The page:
United States District Court, M.D. Florida, Tampa Division
C. BUCKLEW SENIOR UNITED STATES DISTRICT JUDGE
cause is before the Court on:
Dkt. 141 Transcript of Motion Hearing of Dec. 13, 2018
Dkt. 152 Motion to Suppress
Dkt. 153 Motion to Dismiss
Dkt. 158 Transcript of Motion Hearing of May 8, 2019
Dkt. 161 Response
Dkt. 166 Transcript of Status Conference of Dec. 14, 2018
Dkt. 168 Report and Recommendation
Dkt. 169 Reply
David Brock Lovelace, pig se, made an oral Motion to Suppress
and an oral Motion to Dismiss at the hearing before
Magistrate Judge Thomas G. Wilson on May 8, 2019. (Dkt. 168).
The Government filed a Response to the Motions. (Dkt. 161).
Magistrate Judge Wilson has entered a Report and
Recommendation in which it is recommended that the Motions be
denied. (Dkt. 168).
Lovelace has not filed an Objection to the Report and
Recommendation but has filed a Reply to the Response.' At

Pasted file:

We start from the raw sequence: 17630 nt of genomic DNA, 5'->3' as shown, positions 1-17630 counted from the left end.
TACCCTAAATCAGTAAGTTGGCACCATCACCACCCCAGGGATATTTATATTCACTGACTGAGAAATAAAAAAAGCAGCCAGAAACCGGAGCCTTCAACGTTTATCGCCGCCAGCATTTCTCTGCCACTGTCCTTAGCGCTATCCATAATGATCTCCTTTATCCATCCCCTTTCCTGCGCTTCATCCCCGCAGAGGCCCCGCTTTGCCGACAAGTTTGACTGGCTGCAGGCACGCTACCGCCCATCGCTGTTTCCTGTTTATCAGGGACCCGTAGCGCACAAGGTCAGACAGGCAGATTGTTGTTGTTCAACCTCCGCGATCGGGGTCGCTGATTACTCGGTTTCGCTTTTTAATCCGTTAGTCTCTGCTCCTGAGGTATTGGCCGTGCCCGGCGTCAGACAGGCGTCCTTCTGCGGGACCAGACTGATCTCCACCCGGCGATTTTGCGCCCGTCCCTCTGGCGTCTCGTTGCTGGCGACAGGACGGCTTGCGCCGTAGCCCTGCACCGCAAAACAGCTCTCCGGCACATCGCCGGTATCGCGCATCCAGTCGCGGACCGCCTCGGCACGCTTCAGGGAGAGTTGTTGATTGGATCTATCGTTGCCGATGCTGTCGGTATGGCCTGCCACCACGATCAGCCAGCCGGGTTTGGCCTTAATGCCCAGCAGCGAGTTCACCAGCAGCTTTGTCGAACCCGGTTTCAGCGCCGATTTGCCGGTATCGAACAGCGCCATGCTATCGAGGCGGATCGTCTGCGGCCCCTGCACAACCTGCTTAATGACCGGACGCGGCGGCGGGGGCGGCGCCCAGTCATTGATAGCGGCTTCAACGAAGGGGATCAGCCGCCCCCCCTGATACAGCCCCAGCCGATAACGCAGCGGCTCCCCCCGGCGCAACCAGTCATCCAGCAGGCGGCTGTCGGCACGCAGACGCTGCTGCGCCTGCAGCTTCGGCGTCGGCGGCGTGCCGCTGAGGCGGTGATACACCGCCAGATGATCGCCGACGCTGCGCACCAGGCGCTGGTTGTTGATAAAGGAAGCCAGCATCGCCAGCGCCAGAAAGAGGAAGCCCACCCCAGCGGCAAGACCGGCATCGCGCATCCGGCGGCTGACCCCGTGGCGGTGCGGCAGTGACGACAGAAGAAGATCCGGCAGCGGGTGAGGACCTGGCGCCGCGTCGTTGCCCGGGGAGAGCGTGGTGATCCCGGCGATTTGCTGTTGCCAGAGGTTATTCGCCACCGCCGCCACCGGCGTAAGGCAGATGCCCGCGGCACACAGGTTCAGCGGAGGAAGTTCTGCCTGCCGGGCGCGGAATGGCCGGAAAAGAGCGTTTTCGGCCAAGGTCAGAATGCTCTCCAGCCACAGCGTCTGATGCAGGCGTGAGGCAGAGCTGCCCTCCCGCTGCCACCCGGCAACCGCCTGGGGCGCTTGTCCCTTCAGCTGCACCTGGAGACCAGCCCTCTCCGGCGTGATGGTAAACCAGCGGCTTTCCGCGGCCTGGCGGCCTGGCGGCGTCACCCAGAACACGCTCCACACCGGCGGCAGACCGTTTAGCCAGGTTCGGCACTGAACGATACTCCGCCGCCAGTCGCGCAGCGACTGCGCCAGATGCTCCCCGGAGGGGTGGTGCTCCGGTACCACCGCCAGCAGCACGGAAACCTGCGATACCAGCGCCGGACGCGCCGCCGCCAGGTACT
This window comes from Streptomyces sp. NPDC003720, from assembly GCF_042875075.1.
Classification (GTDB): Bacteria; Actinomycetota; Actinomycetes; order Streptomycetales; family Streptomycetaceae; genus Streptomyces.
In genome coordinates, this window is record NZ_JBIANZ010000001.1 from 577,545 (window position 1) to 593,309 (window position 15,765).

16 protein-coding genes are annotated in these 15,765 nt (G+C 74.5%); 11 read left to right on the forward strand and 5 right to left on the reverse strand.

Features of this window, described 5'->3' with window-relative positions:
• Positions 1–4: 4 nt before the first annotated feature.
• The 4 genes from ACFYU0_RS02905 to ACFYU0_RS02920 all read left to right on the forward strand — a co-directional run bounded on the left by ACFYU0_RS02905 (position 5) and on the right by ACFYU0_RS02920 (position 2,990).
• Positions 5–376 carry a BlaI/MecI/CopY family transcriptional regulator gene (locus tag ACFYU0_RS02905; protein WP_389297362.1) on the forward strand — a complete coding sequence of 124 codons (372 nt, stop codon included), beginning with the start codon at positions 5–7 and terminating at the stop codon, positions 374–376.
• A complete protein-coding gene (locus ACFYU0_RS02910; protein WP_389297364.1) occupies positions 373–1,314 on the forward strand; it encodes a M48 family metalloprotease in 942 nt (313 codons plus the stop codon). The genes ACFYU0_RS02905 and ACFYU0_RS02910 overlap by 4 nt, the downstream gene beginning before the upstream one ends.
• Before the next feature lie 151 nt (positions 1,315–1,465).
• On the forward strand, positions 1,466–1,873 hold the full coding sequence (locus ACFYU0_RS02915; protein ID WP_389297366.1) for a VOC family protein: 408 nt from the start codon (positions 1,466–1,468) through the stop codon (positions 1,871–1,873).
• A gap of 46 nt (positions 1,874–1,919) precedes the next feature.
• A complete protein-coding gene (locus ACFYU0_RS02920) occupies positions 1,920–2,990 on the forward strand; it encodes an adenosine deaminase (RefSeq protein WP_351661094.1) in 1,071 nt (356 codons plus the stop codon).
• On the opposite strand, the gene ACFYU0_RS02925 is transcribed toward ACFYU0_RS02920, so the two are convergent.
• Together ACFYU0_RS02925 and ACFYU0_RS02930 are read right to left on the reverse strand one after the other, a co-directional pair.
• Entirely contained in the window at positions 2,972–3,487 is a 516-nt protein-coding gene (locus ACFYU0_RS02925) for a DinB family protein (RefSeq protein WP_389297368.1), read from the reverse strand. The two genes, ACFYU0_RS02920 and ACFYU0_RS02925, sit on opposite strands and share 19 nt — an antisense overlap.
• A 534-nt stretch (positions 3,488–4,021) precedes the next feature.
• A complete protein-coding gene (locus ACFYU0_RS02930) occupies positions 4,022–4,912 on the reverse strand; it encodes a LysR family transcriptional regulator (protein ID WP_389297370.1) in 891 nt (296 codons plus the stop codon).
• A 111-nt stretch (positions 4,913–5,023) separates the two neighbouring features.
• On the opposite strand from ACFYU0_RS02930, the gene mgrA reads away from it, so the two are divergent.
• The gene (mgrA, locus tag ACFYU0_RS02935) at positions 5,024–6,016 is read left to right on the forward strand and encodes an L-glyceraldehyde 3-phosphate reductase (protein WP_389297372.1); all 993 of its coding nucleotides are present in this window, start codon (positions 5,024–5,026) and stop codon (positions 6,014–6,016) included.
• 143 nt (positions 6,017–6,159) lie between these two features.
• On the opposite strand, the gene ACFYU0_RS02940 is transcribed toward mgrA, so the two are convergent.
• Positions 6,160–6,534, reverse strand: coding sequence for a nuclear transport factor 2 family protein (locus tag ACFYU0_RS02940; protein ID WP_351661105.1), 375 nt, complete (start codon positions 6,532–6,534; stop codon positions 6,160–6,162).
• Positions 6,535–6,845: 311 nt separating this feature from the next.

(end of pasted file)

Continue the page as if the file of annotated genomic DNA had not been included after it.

the status conference on June 11, 2019, the Court inquired as
to any additional objections to the Report and
Recommendation. Defendant Lovelace did not assert any
objection to the Report and Recommendation.
Motion to Suppress Complaint
Lovelace moved to suppress the Complaint, and/or subsequent
Indictment based on the alleged false statement that "A
subsequent investigation has established probable cause to
believe that Lovelace is engaged in a cash-for-patients
kickback scheme involving clinical laboratory
testing..." (Dkt. 1, par. 18, pp. 7-8; Dkt. 158, p. 10).
Defendant Lovelace cites the definition of remuneration in 42
C.F.R. Sec. 411.351. (Dkt. 158, p. i2). Defendant Lovelace
argues that money was paid for patient information, and the